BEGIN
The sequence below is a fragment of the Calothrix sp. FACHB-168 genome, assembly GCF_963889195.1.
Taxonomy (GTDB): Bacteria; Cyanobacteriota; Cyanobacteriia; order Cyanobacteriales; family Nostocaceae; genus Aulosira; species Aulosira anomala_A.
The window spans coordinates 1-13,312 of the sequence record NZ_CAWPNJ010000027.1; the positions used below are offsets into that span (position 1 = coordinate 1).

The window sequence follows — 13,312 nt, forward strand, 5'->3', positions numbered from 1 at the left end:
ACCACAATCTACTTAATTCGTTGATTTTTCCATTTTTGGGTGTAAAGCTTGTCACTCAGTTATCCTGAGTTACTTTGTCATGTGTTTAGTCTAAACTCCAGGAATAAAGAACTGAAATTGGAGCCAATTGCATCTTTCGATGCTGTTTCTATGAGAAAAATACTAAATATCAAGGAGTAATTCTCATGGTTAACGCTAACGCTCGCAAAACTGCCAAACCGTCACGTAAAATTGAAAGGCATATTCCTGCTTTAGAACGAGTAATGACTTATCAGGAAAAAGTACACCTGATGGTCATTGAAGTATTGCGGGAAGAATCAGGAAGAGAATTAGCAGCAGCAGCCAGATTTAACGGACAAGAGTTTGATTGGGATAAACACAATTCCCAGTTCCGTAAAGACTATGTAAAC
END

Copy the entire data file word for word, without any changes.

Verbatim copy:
The sequence below is a fragment of the Calothrix sp. FACHB-168 genome, assembly GCF_963889195.1.
Taxonomy (GTDB): Bacteria; Cyanobacteriota; Cyanobacteriia; order Cyanobacteriales; family Nostocaceae; genus Aulosira; species Aulosira anomala_A.
The window spans coordinates 1-13,312 of the sequence record NZ_CAWPNJ010000027.1; the positions used below are offsets into that span (position 1 = coordinate 1).

The window sequence follows — 13,312 nt, forward strand, 5'->3', positions numbered from 1 at the left end:
ACCACAATCTACTTAATTCGTTGATTTTTCCATTTTTGGGTGTAAAGCTTGTCACTCAGTTATCCTGAGTTACTTTGTCATGTGTTTAGTCTAAACTCCAGGAATAAAGAACTGAAATTGGAGCCAATTGCATCTTTCGATGCTGTTTCTATGAGAAAAATACTAAATATCAAGGAGTAATTCTCATGGTTAACGCTAACGCTCGCAAAACTGCCAAACCGTCACGTAAAATTGAAAGGCATATTCCTGCTTTAGAACGAGTAATGACTTATCAGGAAAAAGTACACCTGATGGTCATTGAAGTATTGCGGGAAGAATCAGGAAGAGAATTAGCAGCAGCAGCCAGATTTAACGGACAAGAGTTTGATTGGGATAAACACAATTCCCAGTTCCGTAAAGACTATGTAAAC